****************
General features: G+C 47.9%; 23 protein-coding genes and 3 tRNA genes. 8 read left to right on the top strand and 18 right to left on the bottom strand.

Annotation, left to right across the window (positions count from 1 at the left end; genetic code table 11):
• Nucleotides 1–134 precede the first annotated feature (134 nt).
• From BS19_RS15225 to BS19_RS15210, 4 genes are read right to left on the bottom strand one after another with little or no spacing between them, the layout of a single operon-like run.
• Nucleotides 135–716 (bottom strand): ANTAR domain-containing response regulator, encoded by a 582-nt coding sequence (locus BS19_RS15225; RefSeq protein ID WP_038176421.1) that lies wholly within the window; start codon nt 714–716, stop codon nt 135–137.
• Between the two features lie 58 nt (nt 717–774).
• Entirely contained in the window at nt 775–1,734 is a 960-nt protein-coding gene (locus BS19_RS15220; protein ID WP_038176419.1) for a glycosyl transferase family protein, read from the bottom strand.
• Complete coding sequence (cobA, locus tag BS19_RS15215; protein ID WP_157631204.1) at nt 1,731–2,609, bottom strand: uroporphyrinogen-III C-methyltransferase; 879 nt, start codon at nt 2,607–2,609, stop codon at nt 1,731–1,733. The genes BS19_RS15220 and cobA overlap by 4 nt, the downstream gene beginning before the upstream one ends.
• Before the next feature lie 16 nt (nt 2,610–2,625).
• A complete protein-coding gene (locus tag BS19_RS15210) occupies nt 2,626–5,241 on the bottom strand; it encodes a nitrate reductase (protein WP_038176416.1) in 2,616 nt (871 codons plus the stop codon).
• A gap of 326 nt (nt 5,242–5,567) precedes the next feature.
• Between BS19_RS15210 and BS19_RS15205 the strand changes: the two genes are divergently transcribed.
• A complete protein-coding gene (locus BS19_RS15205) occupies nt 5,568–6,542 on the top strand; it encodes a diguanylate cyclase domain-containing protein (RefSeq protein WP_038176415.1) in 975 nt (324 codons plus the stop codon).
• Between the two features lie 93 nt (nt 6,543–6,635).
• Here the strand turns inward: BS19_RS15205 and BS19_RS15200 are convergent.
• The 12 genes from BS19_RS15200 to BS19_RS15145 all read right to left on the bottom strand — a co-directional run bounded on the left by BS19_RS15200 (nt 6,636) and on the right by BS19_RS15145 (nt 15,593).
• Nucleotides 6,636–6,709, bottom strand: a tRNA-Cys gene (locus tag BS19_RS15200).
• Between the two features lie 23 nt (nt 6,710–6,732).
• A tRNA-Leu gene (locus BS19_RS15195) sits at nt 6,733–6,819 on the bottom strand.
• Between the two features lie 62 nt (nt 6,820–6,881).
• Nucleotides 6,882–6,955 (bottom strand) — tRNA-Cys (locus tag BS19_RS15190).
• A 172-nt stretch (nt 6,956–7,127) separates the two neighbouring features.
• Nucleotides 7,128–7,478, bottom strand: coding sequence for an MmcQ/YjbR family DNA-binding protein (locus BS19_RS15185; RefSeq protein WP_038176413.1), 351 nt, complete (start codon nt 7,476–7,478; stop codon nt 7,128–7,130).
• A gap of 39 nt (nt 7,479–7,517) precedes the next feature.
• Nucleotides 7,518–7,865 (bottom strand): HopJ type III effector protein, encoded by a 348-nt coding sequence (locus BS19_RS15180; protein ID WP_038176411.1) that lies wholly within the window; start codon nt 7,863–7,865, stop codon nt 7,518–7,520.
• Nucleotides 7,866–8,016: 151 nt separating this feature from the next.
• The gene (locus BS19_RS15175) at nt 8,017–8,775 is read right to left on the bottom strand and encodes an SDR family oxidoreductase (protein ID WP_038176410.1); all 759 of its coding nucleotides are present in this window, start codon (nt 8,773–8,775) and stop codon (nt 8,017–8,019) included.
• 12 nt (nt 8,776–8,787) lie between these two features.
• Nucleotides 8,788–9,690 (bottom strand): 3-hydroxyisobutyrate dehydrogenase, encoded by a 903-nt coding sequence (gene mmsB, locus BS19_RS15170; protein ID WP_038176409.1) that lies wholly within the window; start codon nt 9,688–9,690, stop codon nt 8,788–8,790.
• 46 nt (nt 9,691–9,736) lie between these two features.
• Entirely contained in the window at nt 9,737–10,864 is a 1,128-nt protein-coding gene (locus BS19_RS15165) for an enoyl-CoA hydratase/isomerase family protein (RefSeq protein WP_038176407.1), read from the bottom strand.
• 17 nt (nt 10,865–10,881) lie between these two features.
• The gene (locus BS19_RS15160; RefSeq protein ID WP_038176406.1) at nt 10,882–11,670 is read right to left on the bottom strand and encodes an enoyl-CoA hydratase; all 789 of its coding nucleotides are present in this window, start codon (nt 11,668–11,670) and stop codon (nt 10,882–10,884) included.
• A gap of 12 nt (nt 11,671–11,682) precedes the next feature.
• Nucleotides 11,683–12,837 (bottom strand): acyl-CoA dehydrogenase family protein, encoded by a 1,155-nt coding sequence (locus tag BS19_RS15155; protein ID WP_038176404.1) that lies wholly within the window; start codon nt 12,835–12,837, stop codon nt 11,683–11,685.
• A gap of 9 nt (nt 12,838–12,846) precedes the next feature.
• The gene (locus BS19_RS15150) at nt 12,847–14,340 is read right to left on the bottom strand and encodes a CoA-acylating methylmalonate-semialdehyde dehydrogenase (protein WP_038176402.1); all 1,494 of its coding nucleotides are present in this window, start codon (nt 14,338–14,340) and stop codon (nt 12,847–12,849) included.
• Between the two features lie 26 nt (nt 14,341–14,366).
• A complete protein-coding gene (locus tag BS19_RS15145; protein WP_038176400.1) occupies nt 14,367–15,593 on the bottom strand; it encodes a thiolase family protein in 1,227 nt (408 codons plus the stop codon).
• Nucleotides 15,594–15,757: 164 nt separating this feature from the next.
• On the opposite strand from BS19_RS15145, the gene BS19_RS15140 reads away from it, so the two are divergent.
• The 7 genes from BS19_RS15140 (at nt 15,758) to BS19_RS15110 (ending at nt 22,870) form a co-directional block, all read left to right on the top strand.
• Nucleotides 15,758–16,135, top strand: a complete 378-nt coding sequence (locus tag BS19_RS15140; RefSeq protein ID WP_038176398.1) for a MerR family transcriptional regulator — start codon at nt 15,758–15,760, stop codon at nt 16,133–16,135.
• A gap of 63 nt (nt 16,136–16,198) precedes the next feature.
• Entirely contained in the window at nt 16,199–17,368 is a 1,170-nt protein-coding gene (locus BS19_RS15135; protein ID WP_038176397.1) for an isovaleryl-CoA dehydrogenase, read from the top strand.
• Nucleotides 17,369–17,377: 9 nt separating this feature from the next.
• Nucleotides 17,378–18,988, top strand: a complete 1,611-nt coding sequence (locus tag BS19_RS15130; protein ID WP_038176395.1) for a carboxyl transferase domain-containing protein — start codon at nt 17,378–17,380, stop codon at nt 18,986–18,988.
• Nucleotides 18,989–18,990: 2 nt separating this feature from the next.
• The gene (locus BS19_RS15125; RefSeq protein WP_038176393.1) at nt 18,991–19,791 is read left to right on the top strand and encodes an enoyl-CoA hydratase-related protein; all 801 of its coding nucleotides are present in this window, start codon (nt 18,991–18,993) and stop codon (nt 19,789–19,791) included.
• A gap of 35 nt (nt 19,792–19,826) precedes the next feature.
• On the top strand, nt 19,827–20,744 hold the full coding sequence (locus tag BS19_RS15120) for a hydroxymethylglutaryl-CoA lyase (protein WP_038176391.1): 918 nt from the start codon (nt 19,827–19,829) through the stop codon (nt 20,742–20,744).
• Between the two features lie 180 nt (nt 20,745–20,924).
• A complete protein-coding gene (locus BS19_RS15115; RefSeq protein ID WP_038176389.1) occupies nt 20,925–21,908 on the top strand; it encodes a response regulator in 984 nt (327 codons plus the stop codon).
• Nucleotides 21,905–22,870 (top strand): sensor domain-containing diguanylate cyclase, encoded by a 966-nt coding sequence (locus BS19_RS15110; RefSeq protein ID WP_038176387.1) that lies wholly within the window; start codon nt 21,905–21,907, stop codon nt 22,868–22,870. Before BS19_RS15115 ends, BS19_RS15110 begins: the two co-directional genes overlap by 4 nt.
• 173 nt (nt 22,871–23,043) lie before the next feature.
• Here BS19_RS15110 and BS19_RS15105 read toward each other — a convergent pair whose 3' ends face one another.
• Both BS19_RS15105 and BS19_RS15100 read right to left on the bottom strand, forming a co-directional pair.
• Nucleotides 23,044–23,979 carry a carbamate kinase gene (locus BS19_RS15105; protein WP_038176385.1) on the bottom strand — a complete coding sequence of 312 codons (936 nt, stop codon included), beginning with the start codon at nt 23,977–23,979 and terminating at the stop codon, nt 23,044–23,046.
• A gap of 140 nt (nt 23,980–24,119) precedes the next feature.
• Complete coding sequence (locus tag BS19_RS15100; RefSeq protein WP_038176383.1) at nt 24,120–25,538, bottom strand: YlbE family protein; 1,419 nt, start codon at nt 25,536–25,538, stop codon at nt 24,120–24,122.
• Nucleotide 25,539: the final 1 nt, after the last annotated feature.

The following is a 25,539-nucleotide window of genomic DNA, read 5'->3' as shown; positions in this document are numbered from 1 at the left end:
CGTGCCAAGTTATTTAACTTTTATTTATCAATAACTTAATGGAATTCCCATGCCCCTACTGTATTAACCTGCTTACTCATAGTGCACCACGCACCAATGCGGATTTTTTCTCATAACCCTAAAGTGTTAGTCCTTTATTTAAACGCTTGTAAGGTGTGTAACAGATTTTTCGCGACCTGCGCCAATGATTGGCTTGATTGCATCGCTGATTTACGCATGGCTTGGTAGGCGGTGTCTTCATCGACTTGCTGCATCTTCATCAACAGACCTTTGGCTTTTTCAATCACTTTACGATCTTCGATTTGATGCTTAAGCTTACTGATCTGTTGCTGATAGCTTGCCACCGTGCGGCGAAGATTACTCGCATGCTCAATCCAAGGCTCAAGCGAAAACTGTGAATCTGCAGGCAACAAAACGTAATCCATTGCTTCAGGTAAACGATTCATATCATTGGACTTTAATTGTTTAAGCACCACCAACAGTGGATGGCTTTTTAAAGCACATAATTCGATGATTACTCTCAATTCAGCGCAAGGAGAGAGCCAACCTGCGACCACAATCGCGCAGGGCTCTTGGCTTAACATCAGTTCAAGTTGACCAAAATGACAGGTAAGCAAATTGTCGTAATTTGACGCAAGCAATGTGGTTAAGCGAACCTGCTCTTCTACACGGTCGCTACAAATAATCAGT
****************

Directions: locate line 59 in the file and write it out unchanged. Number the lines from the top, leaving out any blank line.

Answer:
• A gap of 140 nt (nt 23,980–24,119) precedes the next feature.